[Review] The Byrds: Mr. Tambourine Man (1965)

With the blessed benediction of the Bard himself, The Byrds set out to change the shape of American rock music.

Kronomyth 1.0: The Byrds and The Beatles.

I’m not saying that The Beatles didn’t influence The Byrds. I’m not saying that at all. But The Byrds influenced The Beatles too. It’s in the countryish sections of Rubber Soul and the psychedelic experimentation of Revolver. When The Byrds released their first single, “Mr. Tambourine Man,” Bob Dylan had just dropped a bomb on the music world with Bringin’ It All Back Home. The Byrds were the blitzkrieg that followed, taking Dylan’s vision for the future to new electric heights.

The opening moments of “Mr. Tambourine Man” are more than a mere introduction, they’re a musical manifesto that brought the intellect and irony of the folk movement kicking and screaming into the realm of rock & roll. What follows are a few more Dylan songs to establish the new band’s pedigree: a great version of “Chimes of Freedom,” a good if straight version of “All I Really Want To Do” and a forgettable version of “Spanish Harlem Incident.” It’s a bit much, but the benediction of Bob Dylan wasn’t something to slight. Even on the remaining material, Jim McGuinn affects a nasally twang that instantly evokes Dylan.

If the Dylan covers were all the band had to offer, Mr. Tambourine Man would still be an historically important album. But the original material is even better, featuring some of the most beautiful vocal harmonies this side of The Everly Brothers. As a songwriter, Gene Clark suggests a slightly younger Roy Orbison in the dark observations of “I’ll Feel A Whole Lot Better” and “Here Without You.” McGuinn’s songwriting is more clearly patterned after The Beatles, particularly the rocking “It’s No Use.” Rounding out the record are three very different and very interesting covers: Pete Seeger’s “The Bells of Rhymney” (the album’s most serious moment), Jackie De Shannon’s “Don’t Doubt Yourself, Babe” and a playful reading of “We’ll Meet Again,” popularized in the film, Dr. Strangelove.

The Byrds, like Bob Dylan before them, saw music as a platform for big ideas. They also sought to connect their generation’s voice to the folk protesters of the previous generation (e.g., Pete Seeger, Woody Guthrie). Mr. Tambourine Man quickly vaunted The Byrds into the rarefied ranks of serious musical artists. Half a century later, listeners still return to come under its dancing spell once more.

Original LP Version

A1. Mr. Tambourine Man (Bob Dylan) (2:20)
A2. I’ll Feel A Whole Letter Better (Gene Clark) (2:31)
A3. Spanish Harlem Incident (Bob Dylan) (1:58)
A4. You Won’t Have To Cry (Gene Clark/Jim McGuinn) (2:07)
A5. Here Without You (Gene Clark) (2:36)
A6. The Bells of Rhymney (Idris Davies/Pete Seeger) (3:30)
B1. All I Really Want To Do (Bob Dylan) (2:02)
B2. I Knew I’d Want You (Gene Clark) (2:14)
B3. It’s No Use (Gene Clark/Jim McGuinn) (2:23)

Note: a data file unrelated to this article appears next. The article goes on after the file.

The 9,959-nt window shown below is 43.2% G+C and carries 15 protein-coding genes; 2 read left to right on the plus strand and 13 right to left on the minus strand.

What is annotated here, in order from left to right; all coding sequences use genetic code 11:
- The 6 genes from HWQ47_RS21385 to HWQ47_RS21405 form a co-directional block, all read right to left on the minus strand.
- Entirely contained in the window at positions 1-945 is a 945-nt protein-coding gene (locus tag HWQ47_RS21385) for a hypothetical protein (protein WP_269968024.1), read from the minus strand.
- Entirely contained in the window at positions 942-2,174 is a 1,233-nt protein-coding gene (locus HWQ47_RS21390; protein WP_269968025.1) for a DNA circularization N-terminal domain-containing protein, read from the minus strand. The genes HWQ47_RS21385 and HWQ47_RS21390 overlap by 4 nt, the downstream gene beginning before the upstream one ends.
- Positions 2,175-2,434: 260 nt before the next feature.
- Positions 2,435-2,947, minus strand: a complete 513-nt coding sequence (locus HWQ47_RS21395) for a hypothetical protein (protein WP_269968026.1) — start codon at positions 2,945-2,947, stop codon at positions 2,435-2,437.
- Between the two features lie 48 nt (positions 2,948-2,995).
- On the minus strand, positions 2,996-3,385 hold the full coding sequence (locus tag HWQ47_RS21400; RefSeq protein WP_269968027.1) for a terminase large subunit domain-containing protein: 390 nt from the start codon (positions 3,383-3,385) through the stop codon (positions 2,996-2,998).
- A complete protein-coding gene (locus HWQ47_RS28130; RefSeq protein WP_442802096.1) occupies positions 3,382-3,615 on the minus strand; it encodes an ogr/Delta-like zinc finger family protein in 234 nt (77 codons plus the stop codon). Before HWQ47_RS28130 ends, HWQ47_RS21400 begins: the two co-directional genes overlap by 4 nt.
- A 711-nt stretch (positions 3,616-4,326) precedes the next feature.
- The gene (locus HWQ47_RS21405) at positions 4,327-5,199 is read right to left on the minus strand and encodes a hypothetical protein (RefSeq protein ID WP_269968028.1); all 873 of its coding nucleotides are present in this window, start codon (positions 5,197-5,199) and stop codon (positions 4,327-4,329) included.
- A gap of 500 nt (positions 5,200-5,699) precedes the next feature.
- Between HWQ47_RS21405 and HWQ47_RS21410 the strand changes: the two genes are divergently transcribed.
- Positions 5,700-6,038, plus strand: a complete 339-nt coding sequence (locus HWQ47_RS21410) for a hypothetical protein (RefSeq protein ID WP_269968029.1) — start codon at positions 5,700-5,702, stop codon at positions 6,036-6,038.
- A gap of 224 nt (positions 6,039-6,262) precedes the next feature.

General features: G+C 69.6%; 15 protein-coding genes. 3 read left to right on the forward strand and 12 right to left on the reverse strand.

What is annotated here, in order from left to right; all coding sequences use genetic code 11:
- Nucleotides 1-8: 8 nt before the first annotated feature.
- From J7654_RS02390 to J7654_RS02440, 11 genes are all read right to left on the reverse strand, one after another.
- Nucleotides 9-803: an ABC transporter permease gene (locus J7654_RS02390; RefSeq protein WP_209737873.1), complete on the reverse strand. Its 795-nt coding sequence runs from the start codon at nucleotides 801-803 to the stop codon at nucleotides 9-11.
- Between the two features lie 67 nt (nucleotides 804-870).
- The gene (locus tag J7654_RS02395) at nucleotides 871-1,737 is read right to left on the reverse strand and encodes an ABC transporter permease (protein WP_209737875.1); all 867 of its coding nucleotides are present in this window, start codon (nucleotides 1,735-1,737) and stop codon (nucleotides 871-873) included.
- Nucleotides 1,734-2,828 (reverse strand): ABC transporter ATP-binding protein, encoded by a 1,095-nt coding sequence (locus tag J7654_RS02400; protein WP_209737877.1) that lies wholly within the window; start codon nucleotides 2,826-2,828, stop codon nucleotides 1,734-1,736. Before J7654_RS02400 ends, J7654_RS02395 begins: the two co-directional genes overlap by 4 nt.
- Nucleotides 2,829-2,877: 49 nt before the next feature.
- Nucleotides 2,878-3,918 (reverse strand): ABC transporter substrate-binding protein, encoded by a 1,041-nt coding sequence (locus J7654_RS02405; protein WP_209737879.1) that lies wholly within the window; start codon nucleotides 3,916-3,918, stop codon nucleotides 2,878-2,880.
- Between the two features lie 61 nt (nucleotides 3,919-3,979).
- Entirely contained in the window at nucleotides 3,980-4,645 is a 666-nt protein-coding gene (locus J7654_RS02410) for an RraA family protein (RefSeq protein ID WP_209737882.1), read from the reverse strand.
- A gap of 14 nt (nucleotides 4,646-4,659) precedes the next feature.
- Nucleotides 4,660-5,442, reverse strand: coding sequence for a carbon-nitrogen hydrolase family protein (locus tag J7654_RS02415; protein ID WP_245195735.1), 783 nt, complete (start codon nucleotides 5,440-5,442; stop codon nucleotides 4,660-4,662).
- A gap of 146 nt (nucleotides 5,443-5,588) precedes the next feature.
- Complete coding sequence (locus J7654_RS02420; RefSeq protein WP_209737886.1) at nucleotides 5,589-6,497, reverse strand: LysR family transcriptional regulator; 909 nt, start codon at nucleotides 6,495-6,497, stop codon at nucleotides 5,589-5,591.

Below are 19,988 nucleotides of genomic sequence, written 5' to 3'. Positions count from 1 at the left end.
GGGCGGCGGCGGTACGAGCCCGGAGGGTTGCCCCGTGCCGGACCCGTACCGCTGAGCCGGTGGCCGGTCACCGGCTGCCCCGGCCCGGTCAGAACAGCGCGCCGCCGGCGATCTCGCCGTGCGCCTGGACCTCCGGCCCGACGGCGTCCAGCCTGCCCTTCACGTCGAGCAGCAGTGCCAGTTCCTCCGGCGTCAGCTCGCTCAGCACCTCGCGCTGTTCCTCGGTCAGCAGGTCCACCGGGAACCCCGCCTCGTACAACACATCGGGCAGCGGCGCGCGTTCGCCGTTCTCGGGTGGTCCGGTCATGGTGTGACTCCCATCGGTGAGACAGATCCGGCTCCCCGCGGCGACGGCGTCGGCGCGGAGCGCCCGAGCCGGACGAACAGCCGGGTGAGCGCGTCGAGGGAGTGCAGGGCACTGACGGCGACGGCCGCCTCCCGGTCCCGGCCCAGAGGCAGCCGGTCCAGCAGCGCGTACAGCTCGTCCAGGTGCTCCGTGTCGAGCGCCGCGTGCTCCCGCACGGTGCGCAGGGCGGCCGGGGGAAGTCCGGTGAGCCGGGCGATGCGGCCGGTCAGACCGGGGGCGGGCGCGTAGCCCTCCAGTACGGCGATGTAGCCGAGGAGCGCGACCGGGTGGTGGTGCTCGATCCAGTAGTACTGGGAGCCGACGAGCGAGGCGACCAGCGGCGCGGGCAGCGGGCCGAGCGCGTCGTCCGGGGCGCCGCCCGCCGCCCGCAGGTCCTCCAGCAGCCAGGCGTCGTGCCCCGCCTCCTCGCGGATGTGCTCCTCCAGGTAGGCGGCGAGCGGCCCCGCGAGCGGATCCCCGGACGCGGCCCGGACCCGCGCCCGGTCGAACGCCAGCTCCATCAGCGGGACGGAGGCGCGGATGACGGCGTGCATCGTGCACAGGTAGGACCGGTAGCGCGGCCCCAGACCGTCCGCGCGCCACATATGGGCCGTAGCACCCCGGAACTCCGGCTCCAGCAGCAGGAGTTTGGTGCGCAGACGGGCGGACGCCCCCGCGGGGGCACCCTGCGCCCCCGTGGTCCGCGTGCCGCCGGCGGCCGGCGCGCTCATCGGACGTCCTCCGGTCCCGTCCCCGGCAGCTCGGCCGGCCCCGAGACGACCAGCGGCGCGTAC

B4. Don’t Doubt Yourself, Babe (Jackie DeShannon) (2:46)
B5. Chimes of Freedom (Bob Dylan) (3:50)
B6. We’ll Meet Again (Ross Parker/Hughie Charles) (2:07)

CD reissue bonus tracks
13. She Has A Way (Gene Clark) (2:25)
14. I’ll Feel A Whole Lot Better (alternate version) (Gene Clark) (2:28)
15. It’s No Use (alternate version) (Gene Clark/Jim McGuinn) (2:24)
16. You Won’t Have To Cry (alternate version) (Gene Clark/Jim McGuinn) (2:07)
17. All I Really Want To Do (single version) (Bob Dylan) (2:02)
18. You And Me (instrumental) (Jim McGuinn/Gene Clark/David Crosby) (2:11)

The Players

Gene Clark (rhythm guitar, tambourine, vocals), Mike Clark (drums), David Crosby (rhythm guitar, vocals), Chris Hillman (electric bass), Jim McGuinn (lead guitar, vocals). Produced by Terry Melcher.

The Pictures

Cover by Barry Feinstein.

The Plastic

Released on mono and stereo elpee on June 21, 1965 in the US (Columbia, CL 2372/CS 9172) {for stereo version, “360 sound” appears in black type on label}, in August 1965 in the UK (CBS, BPG 62571) and in 1965 in Australia (CBS, SBP 233234) and New Zealand (CBS, BP-473205); reached #6 on the US charts and #7 on the UK charts. Re-issued on elpee in 1974 in the UK (CBS Embassy) and in July 1978 in the UK.

  1. Re-issued on elpee in 1966 in Taiwan (Chung Sheng, CSJ-244) with cover variation.
  2. Re-issued on elpee in Malaysia (CBS, CS 9172).
  3. Re-issued on stereo elpee in 1967 in the US (Columbia, CS 9172). {“360 sound” appears in white type on label}
  4. Re-issued on 8-track in the US (Columbia, 18 10 0062) with different track order.
  5. Re-issued on elpee in 1969 in Japan (CBS Sony, SOPL-254).
  6. Re-issued on elpee in 1970 in the Netherlands (CBS, CBS 62571).
  7. Re-issued on elpee and cassette in the US (Columbia, PC/PCT 9172).
  8. Re-issued on elpee in Japan (CBS Sony, 20AP-1983).
  9. Re-issued on elpee in the UK (CBS Embassy, S EMB 31057) with cover variation.
  10. Re-packaged with Turn! Turn! Turn! on 2-for-1 2LP in 1975 in the US (Columbia, CG 33645) and Europe (CBS, CBS 22016) with gatefold cover.
  11. Re-issued on compact disc in the US (Columbia, CK 9172).
  12. Re-released on expanded, remastered compact disc in 1996 in the US (Columbia Legacy, CK 64845) with 6 bonus tracks.
  13. Re-packaged with Turn! Turn! Turn! and Fifth Dimension on 3CD in 1998 (Columbia, 492732-2).
  14. Re-released on 180g vinyl elpee in 1999 in the US (Sundazed, LP 5057).
  15. Re-issued on expanded compact disc in Japan (Sony, SRCS-9222).
  16. Re-released on expanded, super audio compact disc in 2005 in the US (Mobile Fidelity, UDSACD 2014).
  17. Re-packaged with Turn! Turn! Turn!, Fifth Dimension, Younger Than Yesterday and The Notorious Byrd Brothers on 5CD in 2008 (Columbia).
  18. Re-issued on 180g vinyl elpee in 2012 in the US (Music on Vinyl).
  19. Re-released on Blu Spec remastered compact disc on May 30, 2012 in Japan (Sony, SICP-20372).

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